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Russia's invasion in Ukraine won't stop the Federal Reserve from raising rates - analysts

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(Kitco News) - Russia's invasion of Ukraine has added further uncertainty to the global economic picture. It might slow the Federal Reserve from aggressively tightening interest rates, but it hasn't completely taken rate hikes off the table, according to some analysts.

Some market analysts have noted that while the conflict in Eastern Europe is creating geopolitical uncertainty, the biggest threat to the global economy remains rising consumer prices, which central banks have to address.

The geopolitical tensions cooled slightly late Thursday afternoon after President Joe Biden announced further sanctions against Russia but also said that the U.S. would not send troops into Ukraine. He also did not sanction the oil market or Russia's role in the Society for Worldwide Interbank Financial Telecommunication (SWIFT).

Colin Cieszynski, chief market strategist at SIA Wealth Management, said despite no matter the geopolitical landscape, the Federal Reserve can't afford to leave interest rates unchanged.

"The Federal Reserve is so far behind the inflation curve that regardless of what happens in Ukraine, they have to raise interest rates," he said.

Thorsten Polleit, chief economist at Degussa, said that he also expects the Fed to remain on course to raise interest rates. He added that if the Fed did nothing, it could cause inflation expectations to become unanchored.

However, he noted that the Fed is not looking to tame inflation, only to show markets a false bravado that it is still in control. He described any rate hikes from the central bank as "cosmetic in nature."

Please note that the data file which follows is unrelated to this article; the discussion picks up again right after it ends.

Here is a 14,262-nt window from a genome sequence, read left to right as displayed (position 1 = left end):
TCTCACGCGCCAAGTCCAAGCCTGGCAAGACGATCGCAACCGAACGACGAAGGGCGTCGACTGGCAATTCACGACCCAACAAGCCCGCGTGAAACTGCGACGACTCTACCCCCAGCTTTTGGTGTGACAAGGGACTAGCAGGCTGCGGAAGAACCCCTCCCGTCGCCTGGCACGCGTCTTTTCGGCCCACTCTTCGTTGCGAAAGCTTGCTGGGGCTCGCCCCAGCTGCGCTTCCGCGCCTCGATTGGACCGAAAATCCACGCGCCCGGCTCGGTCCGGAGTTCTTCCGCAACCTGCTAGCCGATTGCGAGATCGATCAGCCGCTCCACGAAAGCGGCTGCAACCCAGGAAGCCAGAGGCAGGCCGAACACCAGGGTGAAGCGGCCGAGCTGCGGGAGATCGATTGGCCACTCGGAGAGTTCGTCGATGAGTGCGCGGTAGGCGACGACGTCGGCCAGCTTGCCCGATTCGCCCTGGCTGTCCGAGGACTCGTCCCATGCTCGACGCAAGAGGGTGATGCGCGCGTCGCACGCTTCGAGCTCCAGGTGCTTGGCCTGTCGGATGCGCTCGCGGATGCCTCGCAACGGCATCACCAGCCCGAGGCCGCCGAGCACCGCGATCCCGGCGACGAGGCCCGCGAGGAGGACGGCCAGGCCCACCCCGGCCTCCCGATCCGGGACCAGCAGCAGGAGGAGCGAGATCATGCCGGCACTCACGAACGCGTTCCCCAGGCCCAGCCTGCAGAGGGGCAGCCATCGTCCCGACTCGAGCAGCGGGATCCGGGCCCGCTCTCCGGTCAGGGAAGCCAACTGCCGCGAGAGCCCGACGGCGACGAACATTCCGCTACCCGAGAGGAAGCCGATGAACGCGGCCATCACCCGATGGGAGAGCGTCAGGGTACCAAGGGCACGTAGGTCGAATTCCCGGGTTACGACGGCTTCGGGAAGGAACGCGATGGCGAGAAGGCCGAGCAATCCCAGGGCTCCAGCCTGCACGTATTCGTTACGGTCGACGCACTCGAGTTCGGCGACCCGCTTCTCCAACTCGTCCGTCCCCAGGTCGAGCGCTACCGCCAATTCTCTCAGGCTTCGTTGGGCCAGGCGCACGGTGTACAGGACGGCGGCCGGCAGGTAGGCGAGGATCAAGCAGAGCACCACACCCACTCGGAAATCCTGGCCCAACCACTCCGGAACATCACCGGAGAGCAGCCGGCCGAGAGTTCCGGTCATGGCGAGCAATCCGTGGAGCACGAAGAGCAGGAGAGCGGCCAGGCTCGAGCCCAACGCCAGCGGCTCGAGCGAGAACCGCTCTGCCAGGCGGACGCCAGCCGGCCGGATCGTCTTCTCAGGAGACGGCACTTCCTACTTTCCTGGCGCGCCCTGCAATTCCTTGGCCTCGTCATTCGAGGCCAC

"The Fed is going to do something, but if they have no intention of getting in front of inflation," he said. "If they aggressively rated interest rates and pushed real rates into positive territory, they would crash credit markets. They would significantly damage the paper money market."

Gold price drops below $1,900 as Biden announces new Russia sanctions, traders reassess Ukraine crisis

Win Thin, global head of currency strategy at Brown Brothers Harriman, said in a note Thursday, Russia's invasion into Ukraine has made the monetary policy a little more complicated.

He is not ruling out a rate hike next month but noted that market expectations for a 50-basis point move have dropped to about 20%.

"Between 150-175 bp of tightening over the next 12 months is priced in but are edging lower. Looking further out, the swaps market is back to pricing in a terminal Fed Funds rate of 2.0% after spending some time north of that level. This should eventually move closer to 2.5% and likely even higher, but the Russian invasion has made the Fed policy outlook much more uncertain," he said.

Jonas Goltermann, senior market economist at Capital Economics, also said that expectations for the Federal Reserve to surprise with a 50-basis point hike in March are probably unlikely; however, he still sees the central bank tightening.

"With the jump in energy prices meaning that inflation will most likely remain higher over the coming months, we doubt the conflict will have a major bearing on the outlook for the Fed policy," he said.

Commodity analysts have noted that gold prices could continue to struggle as the safe-haven bid in the market starts to fade, and investors once again focus on rising interest rates.

The gold market saw a sharp selloff after President Biden did not escalate the U.S.'s conflict with Russia. According to some analysts, the new round of sanctions was also underwhelming. After seeing a 3% move overnight following headlines of Russia's invasion of Eastern Europe, the gold market has given up all of its gains. It has dropped below $1,900 an ounce.

April gold futures last traded at $1,884 an ounce, down 1.38% on the day.

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